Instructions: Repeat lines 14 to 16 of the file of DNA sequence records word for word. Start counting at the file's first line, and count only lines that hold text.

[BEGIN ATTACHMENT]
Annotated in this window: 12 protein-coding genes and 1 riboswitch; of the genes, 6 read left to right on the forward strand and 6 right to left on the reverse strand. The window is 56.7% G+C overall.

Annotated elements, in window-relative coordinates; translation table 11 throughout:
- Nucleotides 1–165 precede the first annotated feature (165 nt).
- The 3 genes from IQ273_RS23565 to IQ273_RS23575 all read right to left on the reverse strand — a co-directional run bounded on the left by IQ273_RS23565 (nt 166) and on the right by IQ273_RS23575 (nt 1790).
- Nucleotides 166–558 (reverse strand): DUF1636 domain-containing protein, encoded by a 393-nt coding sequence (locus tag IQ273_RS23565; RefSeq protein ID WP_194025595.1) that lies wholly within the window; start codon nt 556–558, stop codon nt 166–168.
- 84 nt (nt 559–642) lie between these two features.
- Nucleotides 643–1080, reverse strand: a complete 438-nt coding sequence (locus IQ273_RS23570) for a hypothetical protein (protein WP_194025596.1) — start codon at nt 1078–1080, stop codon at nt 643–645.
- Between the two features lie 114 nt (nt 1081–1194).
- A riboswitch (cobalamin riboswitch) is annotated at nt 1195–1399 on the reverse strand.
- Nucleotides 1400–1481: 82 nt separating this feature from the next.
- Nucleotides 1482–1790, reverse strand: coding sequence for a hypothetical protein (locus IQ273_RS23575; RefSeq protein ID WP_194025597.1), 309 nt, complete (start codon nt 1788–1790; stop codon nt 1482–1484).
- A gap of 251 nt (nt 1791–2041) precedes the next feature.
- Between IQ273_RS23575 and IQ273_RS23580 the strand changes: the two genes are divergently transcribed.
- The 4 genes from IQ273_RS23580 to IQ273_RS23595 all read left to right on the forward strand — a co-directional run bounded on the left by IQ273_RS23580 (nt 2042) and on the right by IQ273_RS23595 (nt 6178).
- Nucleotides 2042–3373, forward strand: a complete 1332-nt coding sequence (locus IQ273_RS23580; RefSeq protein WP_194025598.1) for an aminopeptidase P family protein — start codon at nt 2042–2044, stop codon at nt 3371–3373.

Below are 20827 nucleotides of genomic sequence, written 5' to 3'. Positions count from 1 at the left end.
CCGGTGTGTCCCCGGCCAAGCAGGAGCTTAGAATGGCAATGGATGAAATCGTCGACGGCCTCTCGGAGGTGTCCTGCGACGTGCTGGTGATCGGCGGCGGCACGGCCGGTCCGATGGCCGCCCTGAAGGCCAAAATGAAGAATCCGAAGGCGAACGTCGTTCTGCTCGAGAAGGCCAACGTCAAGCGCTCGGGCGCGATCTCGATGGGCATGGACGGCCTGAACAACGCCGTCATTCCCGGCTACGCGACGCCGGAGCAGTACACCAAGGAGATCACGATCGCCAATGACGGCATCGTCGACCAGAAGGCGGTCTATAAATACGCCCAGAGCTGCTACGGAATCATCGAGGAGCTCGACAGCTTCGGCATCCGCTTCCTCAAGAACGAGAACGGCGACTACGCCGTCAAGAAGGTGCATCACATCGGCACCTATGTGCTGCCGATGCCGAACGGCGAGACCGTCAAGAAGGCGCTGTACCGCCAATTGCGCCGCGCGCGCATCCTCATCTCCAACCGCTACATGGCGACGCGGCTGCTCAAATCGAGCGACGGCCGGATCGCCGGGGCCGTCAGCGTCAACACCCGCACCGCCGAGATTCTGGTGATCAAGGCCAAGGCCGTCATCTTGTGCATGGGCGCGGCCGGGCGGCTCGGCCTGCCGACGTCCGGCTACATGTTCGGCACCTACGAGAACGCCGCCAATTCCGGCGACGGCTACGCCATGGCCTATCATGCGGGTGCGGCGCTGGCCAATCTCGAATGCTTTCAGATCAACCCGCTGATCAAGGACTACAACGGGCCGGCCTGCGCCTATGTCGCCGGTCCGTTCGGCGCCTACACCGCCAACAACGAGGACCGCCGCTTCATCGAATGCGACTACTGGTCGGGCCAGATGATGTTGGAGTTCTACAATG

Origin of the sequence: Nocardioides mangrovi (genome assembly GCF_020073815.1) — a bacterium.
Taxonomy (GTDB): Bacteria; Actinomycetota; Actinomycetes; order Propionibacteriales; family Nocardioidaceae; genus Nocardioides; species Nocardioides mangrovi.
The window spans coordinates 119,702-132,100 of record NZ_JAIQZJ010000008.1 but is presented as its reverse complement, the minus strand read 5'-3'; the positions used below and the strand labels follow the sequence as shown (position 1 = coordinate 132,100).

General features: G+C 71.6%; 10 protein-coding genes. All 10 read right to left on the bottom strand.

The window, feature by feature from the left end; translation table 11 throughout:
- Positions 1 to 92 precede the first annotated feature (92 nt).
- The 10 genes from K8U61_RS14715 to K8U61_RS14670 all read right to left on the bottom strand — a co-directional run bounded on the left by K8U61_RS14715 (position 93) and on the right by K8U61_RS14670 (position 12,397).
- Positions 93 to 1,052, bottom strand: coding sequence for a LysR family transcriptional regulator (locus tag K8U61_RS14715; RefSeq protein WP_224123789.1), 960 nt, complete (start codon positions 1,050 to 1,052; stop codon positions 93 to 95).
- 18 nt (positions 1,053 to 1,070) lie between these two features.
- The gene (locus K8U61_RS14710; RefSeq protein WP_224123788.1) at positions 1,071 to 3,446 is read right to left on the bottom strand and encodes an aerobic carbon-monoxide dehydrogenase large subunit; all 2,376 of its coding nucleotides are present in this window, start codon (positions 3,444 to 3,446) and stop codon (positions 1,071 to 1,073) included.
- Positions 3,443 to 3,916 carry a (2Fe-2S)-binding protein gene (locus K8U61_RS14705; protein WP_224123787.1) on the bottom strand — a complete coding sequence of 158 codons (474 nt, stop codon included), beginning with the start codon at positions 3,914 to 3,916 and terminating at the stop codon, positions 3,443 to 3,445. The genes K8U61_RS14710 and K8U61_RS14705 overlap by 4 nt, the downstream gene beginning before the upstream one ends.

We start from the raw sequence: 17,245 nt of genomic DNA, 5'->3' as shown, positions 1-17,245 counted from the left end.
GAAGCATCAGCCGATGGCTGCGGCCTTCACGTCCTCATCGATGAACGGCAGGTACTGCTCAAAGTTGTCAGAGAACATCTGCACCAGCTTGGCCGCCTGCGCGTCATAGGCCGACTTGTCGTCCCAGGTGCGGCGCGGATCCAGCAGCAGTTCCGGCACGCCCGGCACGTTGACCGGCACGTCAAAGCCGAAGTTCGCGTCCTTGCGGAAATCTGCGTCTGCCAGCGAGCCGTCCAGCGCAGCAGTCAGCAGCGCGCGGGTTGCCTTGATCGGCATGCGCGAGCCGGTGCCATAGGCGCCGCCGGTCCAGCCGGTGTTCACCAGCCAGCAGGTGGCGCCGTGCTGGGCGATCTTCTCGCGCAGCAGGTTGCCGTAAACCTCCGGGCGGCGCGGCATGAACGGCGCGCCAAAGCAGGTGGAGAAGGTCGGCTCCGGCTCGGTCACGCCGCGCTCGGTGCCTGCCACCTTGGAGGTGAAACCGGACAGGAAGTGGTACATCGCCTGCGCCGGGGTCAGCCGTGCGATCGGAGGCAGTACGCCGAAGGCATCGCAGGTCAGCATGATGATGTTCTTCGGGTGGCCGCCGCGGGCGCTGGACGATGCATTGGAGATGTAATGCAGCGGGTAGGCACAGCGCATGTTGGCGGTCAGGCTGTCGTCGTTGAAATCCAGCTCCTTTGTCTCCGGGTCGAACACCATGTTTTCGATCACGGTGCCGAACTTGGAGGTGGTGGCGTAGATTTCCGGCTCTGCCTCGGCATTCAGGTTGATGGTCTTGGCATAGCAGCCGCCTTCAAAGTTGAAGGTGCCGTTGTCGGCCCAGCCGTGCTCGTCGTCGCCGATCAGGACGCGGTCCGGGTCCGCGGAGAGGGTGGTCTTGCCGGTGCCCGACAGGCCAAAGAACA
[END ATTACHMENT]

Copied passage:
- The 4 genes from IQ273_RS23580 to IQ273_RS23595 all read left to right on the forward strand — a co-directional run bounded on the left by IQ273_RS23580 (nt 2042) and on the right by IQ273_RS23595 (nt 6178).
- Nucleotides 2042–3373, forward strand: a complete 1332-nt coding sequence (locus IQ273_RS23580; RefSeq protein WP_194025598.1) for an aminopeptidase P family protein — start codon at nt 2042–2044, stop codon at nt 3371–3373.

Below are 20827 nucleotides of genomic sequence, written 5' to 3'. Positions count from 1 at the left end.